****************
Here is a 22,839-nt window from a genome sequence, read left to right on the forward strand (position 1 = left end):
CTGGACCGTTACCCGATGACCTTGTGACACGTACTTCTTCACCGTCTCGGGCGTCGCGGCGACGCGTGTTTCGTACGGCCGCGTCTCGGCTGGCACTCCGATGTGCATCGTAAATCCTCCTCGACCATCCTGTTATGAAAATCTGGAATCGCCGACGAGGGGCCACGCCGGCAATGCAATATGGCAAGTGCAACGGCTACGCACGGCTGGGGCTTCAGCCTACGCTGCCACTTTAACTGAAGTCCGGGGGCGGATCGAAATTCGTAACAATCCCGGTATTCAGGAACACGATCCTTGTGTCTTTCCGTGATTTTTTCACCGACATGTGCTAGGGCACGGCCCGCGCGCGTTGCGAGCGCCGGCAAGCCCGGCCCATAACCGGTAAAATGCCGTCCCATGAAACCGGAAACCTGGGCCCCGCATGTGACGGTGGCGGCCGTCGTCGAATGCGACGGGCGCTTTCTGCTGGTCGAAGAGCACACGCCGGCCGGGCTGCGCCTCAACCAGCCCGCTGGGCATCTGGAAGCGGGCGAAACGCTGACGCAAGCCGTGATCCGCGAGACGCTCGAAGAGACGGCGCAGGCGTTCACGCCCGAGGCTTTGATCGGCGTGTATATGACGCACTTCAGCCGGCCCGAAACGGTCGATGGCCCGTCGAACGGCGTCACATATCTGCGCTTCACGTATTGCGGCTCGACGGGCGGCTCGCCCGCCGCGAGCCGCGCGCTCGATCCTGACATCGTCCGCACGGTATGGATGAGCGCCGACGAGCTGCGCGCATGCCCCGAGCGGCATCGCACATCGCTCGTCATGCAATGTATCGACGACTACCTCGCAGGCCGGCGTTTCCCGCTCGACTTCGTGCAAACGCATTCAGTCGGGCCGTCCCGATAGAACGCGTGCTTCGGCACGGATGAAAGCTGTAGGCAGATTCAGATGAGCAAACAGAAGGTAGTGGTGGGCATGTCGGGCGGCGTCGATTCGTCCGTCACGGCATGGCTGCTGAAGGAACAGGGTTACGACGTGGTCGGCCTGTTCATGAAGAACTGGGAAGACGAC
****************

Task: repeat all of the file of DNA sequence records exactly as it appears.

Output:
Here is a 22,839-nt window from a genome sequence, read left to right on the forward strand (position 1 = left end):
CTGGACCGTTACCCGATGACCTTGTGACACGTACTTCTTCACCGTCTCGGGCGTCGCGGCGACGCGTGTTTCGTACGGCCGCGTCTCGGCTGGCACTCCGATGTGCATCGTAAATCCTCCTCGACCATCCTGTTATGAAAATCTGGAATCGCCGACGAGGGGCCACGCCGGCAATGCAATATGGCAAGTGCAACGGCTACGCACGGCTGGGGCTTCAGCCTACGCTGCCACTTTAACTGAAGTCCGGGGGCGGATCGAAATTCGTAACAATCCCGGTATTCAGGAACACGATCCTTGTGTCTTTCCGTGATTTTTTCACCGACATGTGCTAGGGCACGGCCCGCGCGCGTTGCGAGCGCCGGCAAGCCCGGCCCATAACCGGTAAAATGCCGTCCCATGAAACCGGAAACCTGGGCCCCGCATGTGACGGTGGCGGCCGTCGTCGAATGCGACGGGCGCTTTCTGCTGGTCGAAGAGCACACGCCGGCCGGGCTGCGCCTCAACCAGCCCGCTGGGCATCTGGAAGCGGGCGAAACGCTGACGCAAGCCGTGATCCGCGAGACGCTCGAAGAGACGGCGCAGGCGTTCACGCCCGAGGCTTTGATCGGCGTGTATATGACGCACTTCAGCCGGCCCGAAACGGTCGATGGCCCGTCGAACGGCGTCACATATCTGCGCTTCACGTATTGCGGCTCGACGGGCGGCTCGCCCGCCGCGAGCCGCGCGCTCGATCCTGACATCGTCCGCACGGTATGGATGAGCGCCGACGAGCTGCGCGCATGCCCCGAGCGGCATCGCACATCGCTCGTCATGCAATGTATCGACGACTACCTCGCAGGCCGGCGTTTCCCGCTCGACTTCGTGCAAACGCATTCAGTCGGGCCGTCCCGATAGAACGCGTGCTTCGGCACGGATGAAAGCTGTAGGCAGATTCAGATGAGCAAACAGAAGGTAGTGGTGGGCATGTCGGGCGGCGTCGATTCGTCCGTCACGGCATGGCTGCTGAAGGAACAGGGTTACGACGTGGTCGGCCTGTTCATGAAGAACTGGGAAGACGAC